The 24-hour tourist


It’s spring break in BC’s Lower Mainland and that pretty much guarantees a gloomy weather forecast. (Old joke: how do you know what the weather’s doing in Vancouver? Easy: if you can’t see the mountains it means it’s raining and if you can see the mountains, it means it’s going to rain.)

You can’t let the wet stuff dampen your holiday spirit. Just grab the Gore-Tex and a sturdy brolly (the cheerful, wind-resistant offerings from Vancouver’s Cheeky Umbrellas are well worth the bucks) and make like a local with some of these recommended rainy-day pastimes:

Vancouver loves a Cheeky Umbrella

Vancouver loves a Cheeky Umbrella

  • Visit Hong Kong without a passport on a trip to Richmond’s Aberdeen Centre, where the city’s sizeable Asian population comes to shop, eat and be entertained. 
  • Cloudy skies only heighten the moody atmosphere of the Museum of Anthropology, a celebrated repository of Northwest Coast Aboriginal art at the University of British Columbia
  • Look up when it’s coming down: head for the snow on the nearby North Shore mountains. Look for specially priced ski-and-snowshoe packages here.
  • Steamy and tropical, the domed Bloedel Conservatory in Queen Elizabeth Park blooms with birds, butterflies and lush floral vistas. (It’s the best place for foolproof photos, too.) 
  • Indulge your inner culture-vulture at Tickets Tonight with last-minute, half-price tickets to Vancouver’s primo arts events and wait out the monsoon in a matinée.
  • Rain or shine, the Whistler Mountaineer train between North Vancouver and Whistler is the best way to take in the coastal scenery along the Sea-to-Sky corridor. (The season runs May to October.)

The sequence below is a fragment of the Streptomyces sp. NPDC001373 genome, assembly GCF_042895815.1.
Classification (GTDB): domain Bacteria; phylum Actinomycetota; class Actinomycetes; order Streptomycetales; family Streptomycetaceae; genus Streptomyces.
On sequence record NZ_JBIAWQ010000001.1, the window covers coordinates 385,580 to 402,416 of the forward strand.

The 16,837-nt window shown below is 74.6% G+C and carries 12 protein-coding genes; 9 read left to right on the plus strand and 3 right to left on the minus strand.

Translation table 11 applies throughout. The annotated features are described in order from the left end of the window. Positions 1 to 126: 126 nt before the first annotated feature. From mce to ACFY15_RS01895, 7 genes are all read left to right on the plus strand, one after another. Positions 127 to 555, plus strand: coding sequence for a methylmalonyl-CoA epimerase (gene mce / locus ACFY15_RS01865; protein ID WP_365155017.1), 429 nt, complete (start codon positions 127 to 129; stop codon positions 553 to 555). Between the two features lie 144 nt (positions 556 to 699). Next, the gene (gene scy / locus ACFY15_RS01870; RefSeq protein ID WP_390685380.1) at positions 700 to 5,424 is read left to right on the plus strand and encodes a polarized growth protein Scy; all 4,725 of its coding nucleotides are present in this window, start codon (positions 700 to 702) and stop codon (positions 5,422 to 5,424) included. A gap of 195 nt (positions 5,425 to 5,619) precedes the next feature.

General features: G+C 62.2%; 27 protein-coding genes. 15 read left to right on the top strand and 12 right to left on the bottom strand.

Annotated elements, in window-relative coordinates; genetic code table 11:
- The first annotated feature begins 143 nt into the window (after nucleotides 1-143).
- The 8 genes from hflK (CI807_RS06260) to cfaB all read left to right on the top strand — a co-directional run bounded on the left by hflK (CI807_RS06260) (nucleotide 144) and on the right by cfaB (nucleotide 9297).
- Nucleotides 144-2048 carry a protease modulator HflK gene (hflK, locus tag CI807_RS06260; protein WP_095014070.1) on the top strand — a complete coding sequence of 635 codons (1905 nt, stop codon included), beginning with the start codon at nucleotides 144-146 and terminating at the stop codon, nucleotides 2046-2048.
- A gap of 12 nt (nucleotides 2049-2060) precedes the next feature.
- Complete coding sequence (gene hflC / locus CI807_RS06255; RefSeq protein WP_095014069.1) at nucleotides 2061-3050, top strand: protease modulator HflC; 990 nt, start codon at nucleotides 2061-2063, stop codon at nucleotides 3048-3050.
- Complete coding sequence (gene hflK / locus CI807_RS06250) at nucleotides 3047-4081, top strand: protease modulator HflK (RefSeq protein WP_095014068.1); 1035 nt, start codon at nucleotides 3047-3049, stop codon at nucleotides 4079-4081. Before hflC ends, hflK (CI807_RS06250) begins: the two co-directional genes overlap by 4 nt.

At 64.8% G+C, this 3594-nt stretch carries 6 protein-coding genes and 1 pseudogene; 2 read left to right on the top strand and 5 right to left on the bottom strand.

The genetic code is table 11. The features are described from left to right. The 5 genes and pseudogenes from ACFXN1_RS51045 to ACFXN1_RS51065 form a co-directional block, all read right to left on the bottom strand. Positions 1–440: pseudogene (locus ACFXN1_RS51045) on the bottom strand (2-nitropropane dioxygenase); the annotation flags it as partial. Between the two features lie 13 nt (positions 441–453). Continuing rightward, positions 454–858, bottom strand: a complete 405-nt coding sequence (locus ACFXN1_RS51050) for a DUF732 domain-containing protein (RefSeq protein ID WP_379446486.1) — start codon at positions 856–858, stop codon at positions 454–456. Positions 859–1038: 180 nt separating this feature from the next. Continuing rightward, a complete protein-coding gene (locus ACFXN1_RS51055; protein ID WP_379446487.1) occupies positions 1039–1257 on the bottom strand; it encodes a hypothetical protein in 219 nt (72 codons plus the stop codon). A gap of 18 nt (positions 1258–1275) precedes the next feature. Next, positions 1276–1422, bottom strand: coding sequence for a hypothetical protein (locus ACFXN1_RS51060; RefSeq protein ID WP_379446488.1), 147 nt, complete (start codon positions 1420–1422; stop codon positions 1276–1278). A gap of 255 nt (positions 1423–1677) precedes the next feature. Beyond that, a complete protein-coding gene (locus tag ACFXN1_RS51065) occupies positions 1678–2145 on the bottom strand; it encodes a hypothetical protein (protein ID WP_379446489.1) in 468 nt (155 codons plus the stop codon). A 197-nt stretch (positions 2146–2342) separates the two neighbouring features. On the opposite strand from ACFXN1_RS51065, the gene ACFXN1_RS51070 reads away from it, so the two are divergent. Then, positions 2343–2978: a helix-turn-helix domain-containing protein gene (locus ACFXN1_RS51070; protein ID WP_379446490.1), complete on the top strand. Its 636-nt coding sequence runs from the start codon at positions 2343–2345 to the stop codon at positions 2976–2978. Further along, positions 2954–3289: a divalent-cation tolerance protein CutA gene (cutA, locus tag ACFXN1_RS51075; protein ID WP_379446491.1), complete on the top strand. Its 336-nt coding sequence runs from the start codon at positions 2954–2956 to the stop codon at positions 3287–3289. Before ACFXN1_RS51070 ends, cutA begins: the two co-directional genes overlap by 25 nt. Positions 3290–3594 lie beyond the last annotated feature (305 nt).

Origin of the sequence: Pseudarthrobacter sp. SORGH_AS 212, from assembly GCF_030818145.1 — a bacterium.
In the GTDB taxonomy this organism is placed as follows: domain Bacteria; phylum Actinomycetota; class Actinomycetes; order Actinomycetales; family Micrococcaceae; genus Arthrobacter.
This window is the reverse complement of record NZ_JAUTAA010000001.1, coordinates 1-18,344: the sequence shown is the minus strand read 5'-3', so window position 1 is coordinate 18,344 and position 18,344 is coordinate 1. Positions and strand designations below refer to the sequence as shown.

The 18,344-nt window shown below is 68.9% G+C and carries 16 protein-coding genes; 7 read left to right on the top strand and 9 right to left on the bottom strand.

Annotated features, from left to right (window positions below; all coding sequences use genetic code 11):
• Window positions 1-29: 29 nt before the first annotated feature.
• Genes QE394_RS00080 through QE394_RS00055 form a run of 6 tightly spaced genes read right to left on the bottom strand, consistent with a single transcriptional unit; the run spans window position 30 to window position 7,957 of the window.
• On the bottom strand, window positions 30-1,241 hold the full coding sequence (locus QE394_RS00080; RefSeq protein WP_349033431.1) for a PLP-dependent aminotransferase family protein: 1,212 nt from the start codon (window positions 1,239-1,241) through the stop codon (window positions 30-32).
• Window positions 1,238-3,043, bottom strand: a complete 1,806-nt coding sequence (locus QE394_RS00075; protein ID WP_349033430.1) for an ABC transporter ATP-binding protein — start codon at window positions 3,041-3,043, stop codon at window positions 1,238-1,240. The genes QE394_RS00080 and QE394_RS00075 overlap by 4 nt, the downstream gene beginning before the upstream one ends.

• Drop your umbrella and your shoulders and say spaaaaaaah. My favourite sanctuary is still (and will likely ever be) the Absolute Spa chain, now with a new location at Park Royal in West Vancouver. 
  • When you’ve exhausted the indoor pleasures of Granville Island Public Market, pop your top and walk the False Creek seawall west to Kitsilano Beach or east to Science World.
  • Like hockey but can’t afford tickets to a game? Head downtown to Vancity Theatre for the Hockey Nights in Film series during spring break.

Where do you like to pass a rainy day in the Lower Mainland? Please share your suggestions!

 

Aboard BC Ferries' Queen of Capilano

Aboard BC Ferries' Queen of Capilano

Surrounded on three sides by ocean and spattered like a Jackson Pollock painting with crystalline lakes and historic rivers, Canada’s magnificent landscape is perhaps best viewed from its myriad waterways. Sure, you could take in the iconic wilderness scenery on a luxury cruise through British Columbia’s Inside Passage. But if you’re pressed for time or money, there are plenty of other ways to experience Canada at “see”-level. 

Highly recommended day-trips:

  • For the prettiest views of the historic harbour in Halifax, NS, make the 12-minute ferry crossing between Nova Scotia’s capital and the city of Dartmouth. 
  • For centuries, visitors have found respite from the urban bustle of Toronto, ON in the lushly wooded Toronto Islands, just a short hop across Lake Ontario from Canada’s largest metropolis. Year-round ferry service departs from the docks at the foot of Bay Street. The return trip offers great photo opps of the city skyline.